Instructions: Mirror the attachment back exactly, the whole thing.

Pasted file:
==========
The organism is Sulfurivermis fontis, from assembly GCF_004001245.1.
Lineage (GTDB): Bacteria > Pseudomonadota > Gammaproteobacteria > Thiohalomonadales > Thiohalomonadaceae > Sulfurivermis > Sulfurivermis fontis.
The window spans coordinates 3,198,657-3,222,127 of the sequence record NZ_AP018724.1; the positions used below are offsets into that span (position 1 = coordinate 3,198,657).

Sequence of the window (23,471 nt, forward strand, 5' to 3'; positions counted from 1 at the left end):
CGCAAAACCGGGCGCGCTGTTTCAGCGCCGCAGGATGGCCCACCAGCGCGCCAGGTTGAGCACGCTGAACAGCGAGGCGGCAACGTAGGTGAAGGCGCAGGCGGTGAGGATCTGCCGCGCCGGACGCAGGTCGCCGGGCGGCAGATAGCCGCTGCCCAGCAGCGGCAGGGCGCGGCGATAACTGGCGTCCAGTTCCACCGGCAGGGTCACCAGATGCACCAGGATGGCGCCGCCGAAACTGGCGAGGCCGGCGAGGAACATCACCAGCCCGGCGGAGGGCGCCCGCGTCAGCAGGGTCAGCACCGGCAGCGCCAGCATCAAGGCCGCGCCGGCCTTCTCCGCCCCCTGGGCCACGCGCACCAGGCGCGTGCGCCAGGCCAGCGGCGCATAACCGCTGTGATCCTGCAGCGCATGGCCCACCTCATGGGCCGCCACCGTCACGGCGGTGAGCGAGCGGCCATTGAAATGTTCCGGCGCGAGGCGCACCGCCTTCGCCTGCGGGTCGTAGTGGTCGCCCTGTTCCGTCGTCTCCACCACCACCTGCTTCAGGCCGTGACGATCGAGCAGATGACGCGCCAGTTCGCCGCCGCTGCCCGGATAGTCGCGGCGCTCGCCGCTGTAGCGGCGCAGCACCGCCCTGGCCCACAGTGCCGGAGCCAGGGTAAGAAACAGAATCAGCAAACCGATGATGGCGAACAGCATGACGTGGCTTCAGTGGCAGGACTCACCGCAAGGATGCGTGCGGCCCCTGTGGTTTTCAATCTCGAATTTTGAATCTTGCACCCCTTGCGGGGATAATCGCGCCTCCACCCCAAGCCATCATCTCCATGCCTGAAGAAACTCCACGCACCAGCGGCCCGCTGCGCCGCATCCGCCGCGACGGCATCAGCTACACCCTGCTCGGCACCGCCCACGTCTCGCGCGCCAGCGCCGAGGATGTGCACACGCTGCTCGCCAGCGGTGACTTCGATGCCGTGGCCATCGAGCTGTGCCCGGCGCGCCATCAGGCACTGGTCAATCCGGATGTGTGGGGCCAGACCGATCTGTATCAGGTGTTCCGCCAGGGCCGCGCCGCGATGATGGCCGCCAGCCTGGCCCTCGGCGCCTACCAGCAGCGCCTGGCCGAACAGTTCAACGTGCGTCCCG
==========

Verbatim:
The organism is Sulfurivermis fontis, from assembly GCF_004001245.1.
Lineage (GTDB): Bacteria > Pseudomonadota > Gammaproteobacteria > Thiohalomonadales > Thiohalomonadaceae > Sulfurivermis > Sulfurivermis fontis.
The window spans coordinates 3,198,657-3,222,127 of the sequence record NZ_AP018724.1; the positions used below are offsets into that span (position 1 = coordinate 3,198,657).

Sequence of the window (23,471 nt, forward strand, 5' to 3'; positions counted from 1 at the left end):
CGCAAAACCGGGCGCGCTGTTTCAGCGCCGCAGGATGGCCCACCAGCGCGCCAGGTTGAGCACGCTGAACAGCGAGGCGGCAACGTAGGTGAAGGCGCAGGCGGTGAGGATCTGCCGCGCCGGACGCAGGTCGCCGGGCGGCAGATAGCCGCTGCCCAGCAGCGGCAGGGCGCGGCGATAACTGGCGTCCAGTTCCACCGGCAGGGTCACCAGATGCACCAGGATGGCGCCGCCGAAACTGGCGAGGCCGGCGAGGAACATCACCAGCCCGGCGGAGGGCGCCCGCGTCAGCAGGGTCAGCACCGGCAGCGCCAGCATCAAGGCCGCGCCGGCCTTCTCCGCCCCCTGGGCCACGCGCACCAGGCGCGTGCGCCAGGCCAGCGGCGCATAACCGCTGTGATCCTGCAGCGCATGGCCCACCTCATGGGCCGCCACCGTCACGGCGGTGAGCGAGCGGCCATTGAAATGTTCCGGCGCGAGGCGCACCGCCTTCGCCTGCGGGTCGTAGTGGTCGCCCTGTTCCGTCGTCTCCACCACCACCTGCTTCAGGCCGTGACGATCGAGCAGATGACGCGCCAGTTCGCCGCCGCTGCCCGGATAGTCGCGGCGCTCGCCGCTGTAGCGGCGCAGCACCGCCCTGGCCCACAGTGCCGGAGCCAGGGTAAGAAACAGAATCAGCAAACCGATGATGGCGAACAGCATGACGTGGCTTCAGTGGCAGGACTCACCGCAAGGATGCGTGCGGCCCCTGTGGTTTTCAATCTCGAATTTTGAATCTTGCACCCCTTGCGGGGATAATCGCGCCTCCACCCCAAGCCATCATCTCCATGCCTGAAGAAACTCCACGCACCAGCGGCCCGCTGCGCCGCATCCGCCGCGACGGCATCAGCTACACCCTGCTCGGCACCGCCCACGTCTCGCGCGCCAGCGCCGAGGATGTGCACACGCTGCTCGCCAGCGGTGACTTCGATGCCGTGGCCATCGAGCTGTGCCCGGCGCGCCATCAGGCACTGGTCAATCCGGATGTGTGGGGCCAGACCGATCTGTATCAGGTGTTCCGCCAGGGCCGCGCCGCGATGATGGCCGCCAGCCTGGCCCTCGGCGCCTACCAGCAGCGCCTGGCCGAACAGTTCAACGTGCGTCCCG